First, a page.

Awful, really. I can only apologize -- and hope that the happy couple can find it in them to overlook and forgive.
It was, I admit, their occasion. Their ruby wedding anniversary. Their dinner. At their -- well, his -- impressive golf club.
The invited company, likewise, was all theirs: dearest friends and nearest relations, with the husbands and wives attached.
It was a little formal: ''Lounge suits or equivalent.'' My wife (a near relation) went in ''equivalent'' while her husband managed to find a dark blazer, a tie, and a pair of gray flannel trousers that, dusted down and ironed, gave off a lounge-suity sort of impression and rendered him unrecognizably presentable for once.
The tables, arranged like four walls around a university quad, were all white-lineny and shiny-silvery. The spacious room looked aptly splendiferous.
There was a seating plan. We had to find our names among the knives and forks. Those of true distinction were positioned hierarchically at the head table. The rest of us were placed congenially at various degrees of distance from the chief protagonists. We all had the same choice of food, which was very nice (both the food and the fact of the choice, I mean).
There were speeches. There was clapping. There was a cake to cut. It was the real thing, this celebration, and one naturally joined in the general atmosphere of admiration, felicitation, and congratulation for a husband and wife who had stuck together and thrived through whatever thicknesses and thinnesses, whatever ups and downs may have come their way over the requisite number of decades. And near the end of the speeches, we all warmly murmured assent to the prognostication of another dinner with the same fine crowd present at the same golf club in 20 years' time. Everyone agreed: It was a great evening.
But now comes the need for forbearance and understanding.
It was not my doing, you see. Not deliberately, anyway. It was as much of a surprise to me as the rest of us in the bottom corner of the table-square. But what occurred was rather fascinating. It was so fascinating, in fact, that everyone within shouting distance began to turn their attention toward it and watch. After a while, they couldn't keep their eyes off it. Eventually, news of the event even reached the nobs at the top table.
It was a lemon pip.
Somehow it had taken up residence in my glass of carbonated spring water. And then it had taken on a life of its own. It fell to the bottom of the glass. And then it rose to the top. Then it fell once more, and then it rose yet again. It fell and it rose, fell and rose. Down ... up, down ... up....
It seemed that the problem of perpetual motion -- which in my boyhood I had imagined I would solve, as the great inventor and discoverer I was naturally destined to become -- was finally being solved here in the golf club, just before the slices of cake were brought around. The lemon pip was my destiny fulfilling itself: descent ... ascent, ... sink ... swim, ... dive ... float. A yo-yo without a string. A species of vegetable dynamics. A kinetic ovule with a famous future. What, to this, was Newton's apple?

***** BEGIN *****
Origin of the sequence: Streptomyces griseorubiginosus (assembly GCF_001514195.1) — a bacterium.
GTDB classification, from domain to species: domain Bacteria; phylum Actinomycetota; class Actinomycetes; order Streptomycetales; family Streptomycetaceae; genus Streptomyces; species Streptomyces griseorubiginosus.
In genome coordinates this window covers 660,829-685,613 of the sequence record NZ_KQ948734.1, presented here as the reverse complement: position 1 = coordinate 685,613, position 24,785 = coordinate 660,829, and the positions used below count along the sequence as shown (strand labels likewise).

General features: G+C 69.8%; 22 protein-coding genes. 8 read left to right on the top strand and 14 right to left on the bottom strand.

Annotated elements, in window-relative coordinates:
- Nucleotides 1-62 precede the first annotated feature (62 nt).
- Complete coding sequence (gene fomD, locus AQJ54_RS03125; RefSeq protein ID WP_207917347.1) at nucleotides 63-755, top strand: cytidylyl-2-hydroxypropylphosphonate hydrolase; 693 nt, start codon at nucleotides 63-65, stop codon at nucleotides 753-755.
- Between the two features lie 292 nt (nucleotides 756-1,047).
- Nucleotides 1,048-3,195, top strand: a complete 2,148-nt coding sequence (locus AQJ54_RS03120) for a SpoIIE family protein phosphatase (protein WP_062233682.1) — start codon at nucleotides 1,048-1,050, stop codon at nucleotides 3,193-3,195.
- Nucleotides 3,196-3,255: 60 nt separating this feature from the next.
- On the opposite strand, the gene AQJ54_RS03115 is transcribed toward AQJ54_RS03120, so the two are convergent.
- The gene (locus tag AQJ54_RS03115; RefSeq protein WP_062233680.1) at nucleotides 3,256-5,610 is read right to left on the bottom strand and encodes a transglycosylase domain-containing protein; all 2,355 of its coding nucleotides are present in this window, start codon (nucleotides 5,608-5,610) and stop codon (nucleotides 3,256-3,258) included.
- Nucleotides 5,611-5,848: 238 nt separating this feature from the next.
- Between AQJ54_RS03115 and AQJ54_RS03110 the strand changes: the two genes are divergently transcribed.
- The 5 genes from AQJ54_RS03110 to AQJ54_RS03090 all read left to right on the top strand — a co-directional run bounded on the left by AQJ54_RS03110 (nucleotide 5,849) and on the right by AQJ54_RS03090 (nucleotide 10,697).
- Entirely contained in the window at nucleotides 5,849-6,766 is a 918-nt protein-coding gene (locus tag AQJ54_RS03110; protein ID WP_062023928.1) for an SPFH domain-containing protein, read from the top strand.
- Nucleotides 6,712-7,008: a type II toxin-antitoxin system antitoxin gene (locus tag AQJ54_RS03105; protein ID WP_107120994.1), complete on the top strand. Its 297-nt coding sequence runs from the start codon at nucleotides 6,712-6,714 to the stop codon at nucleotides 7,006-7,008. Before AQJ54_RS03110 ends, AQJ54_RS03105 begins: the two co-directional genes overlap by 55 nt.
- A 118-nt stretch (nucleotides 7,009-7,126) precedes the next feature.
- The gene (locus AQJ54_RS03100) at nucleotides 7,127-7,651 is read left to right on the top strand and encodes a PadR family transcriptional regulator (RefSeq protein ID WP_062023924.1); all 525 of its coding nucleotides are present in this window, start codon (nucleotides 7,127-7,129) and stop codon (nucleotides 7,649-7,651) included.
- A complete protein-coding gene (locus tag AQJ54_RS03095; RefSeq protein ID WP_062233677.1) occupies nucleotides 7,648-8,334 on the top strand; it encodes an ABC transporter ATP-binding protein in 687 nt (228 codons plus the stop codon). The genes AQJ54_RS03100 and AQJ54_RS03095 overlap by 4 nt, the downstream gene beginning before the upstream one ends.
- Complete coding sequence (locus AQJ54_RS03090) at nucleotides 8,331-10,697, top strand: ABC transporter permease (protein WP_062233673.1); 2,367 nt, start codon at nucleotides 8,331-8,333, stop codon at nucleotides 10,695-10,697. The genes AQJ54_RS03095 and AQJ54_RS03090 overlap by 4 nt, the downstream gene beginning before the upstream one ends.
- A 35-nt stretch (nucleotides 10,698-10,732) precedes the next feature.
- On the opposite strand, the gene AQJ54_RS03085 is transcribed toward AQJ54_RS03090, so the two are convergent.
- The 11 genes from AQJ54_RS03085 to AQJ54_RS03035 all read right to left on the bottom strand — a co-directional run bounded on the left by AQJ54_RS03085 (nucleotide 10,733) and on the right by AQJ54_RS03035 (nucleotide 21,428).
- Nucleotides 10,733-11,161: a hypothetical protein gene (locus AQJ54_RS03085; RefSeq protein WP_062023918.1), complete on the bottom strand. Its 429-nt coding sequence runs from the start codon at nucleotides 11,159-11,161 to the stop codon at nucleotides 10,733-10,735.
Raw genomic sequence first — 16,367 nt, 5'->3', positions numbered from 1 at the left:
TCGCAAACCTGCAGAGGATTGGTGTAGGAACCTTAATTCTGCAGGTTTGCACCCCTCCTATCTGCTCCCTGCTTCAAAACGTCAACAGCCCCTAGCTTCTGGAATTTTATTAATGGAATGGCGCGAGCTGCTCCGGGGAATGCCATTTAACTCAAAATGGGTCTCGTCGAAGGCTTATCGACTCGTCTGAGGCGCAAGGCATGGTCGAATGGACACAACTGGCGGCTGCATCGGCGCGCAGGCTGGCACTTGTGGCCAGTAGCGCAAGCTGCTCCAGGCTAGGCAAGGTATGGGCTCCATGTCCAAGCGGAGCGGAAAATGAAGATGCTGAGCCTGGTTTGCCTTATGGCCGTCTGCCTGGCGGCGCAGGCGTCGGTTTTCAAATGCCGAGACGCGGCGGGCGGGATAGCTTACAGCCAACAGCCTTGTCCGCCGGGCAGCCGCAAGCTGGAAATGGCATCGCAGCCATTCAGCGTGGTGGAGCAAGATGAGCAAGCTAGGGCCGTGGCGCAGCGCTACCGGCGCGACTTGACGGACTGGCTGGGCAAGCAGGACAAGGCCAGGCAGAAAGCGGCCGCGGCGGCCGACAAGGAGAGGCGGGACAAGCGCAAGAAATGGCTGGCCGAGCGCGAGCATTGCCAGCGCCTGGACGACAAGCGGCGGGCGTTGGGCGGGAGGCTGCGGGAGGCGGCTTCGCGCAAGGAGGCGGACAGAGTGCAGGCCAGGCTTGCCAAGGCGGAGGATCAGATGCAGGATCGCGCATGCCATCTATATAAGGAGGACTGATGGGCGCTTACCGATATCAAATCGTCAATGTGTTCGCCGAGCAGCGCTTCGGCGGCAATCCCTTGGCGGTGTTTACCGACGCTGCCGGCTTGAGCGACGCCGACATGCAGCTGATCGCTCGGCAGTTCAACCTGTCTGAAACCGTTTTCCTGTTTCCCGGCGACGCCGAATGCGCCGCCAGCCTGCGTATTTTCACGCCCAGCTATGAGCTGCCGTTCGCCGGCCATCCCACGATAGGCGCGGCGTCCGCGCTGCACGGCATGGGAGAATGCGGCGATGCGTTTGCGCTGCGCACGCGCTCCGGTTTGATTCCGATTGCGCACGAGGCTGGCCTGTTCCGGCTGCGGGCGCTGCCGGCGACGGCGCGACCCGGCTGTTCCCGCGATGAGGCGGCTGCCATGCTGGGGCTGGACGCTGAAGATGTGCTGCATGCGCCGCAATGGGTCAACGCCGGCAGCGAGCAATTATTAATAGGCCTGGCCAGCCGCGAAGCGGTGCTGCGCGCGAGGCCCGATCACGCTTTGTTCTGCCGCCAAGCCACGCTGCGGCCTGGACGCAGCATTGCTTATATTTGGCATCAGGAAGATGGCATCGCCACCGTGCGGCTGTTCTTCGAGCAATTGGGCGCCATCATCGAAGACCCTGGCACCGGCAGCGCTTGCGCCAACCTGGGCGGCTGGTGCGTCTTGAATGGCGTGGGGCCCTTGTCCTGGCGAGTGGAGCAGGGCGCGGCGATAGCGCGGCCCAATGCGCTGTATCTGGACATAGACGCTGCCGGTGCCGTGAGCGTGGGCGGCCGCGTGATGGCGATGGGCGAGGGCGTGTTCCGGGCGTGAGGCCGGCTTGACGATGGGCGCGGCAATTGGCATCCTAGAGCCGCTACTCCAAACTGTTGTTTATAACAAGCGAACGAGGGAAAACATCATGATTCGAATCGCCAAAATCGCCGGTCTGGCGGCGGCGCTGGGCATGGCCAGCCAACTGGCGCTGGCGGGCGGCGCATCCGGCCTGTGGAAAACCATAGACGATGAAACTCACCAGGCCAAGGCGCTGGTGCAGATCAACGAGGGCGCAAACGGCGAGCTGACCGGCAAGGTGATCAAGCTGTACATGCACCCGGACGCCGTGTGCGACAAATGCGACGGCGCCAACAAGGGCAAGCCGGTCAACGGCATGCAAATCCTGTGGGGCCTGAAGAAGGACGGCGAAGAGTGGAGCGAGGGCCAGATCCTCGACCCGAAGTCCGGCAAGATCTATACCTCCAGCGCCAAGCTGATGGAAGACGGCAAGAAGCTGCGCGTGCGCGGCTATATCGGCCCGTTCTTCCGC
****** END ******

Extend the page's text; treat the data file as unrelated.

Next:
The head waiter, at the suggestion of the university lecturer two places away, was summoned and asked for a second glass of fizzy H2O, and a second citrus seed was sought and found and dropped therein. If this seed were to behave as the first seed behaved, it was clear that a stunning scientific breakthrough was as good as ours.
We all watched, appropriately bating our various breaths. The lecturer watched. The retired police chief watched. The lady golfer, who also does amateur dramatics, watched. The mother of three watched. The top table watched (though it pretended not to). We all watched.
* * *
You cannot, as they say, win them all. Pip No. 2 simply dove to the murky glass-foot and petered out dismally in its watery grave. Pip No. 2 was, to come straight to the point, moribund. Not at all a lively sort of pip.
* * *
When I got over the disappointment, I was not, however, entirely downcast. Pip No. 1 was still dipping and surfacing with wondrous persistence; indeed, it looked as though it would go on for another 40 years at least.
Twenty minutes later, when we all stood up to make our farewells, it was as lively as ever.
I shall never know, of course, what the head waiter then decreed for this perpetual pip.
But, to the long-married husband and wife whose occasion this was, all I can say is: ''Sorry -- but I shall remember your special evening as the evening of the lemon pip.
''If you don't invite me back in 2015, I will quite understand.''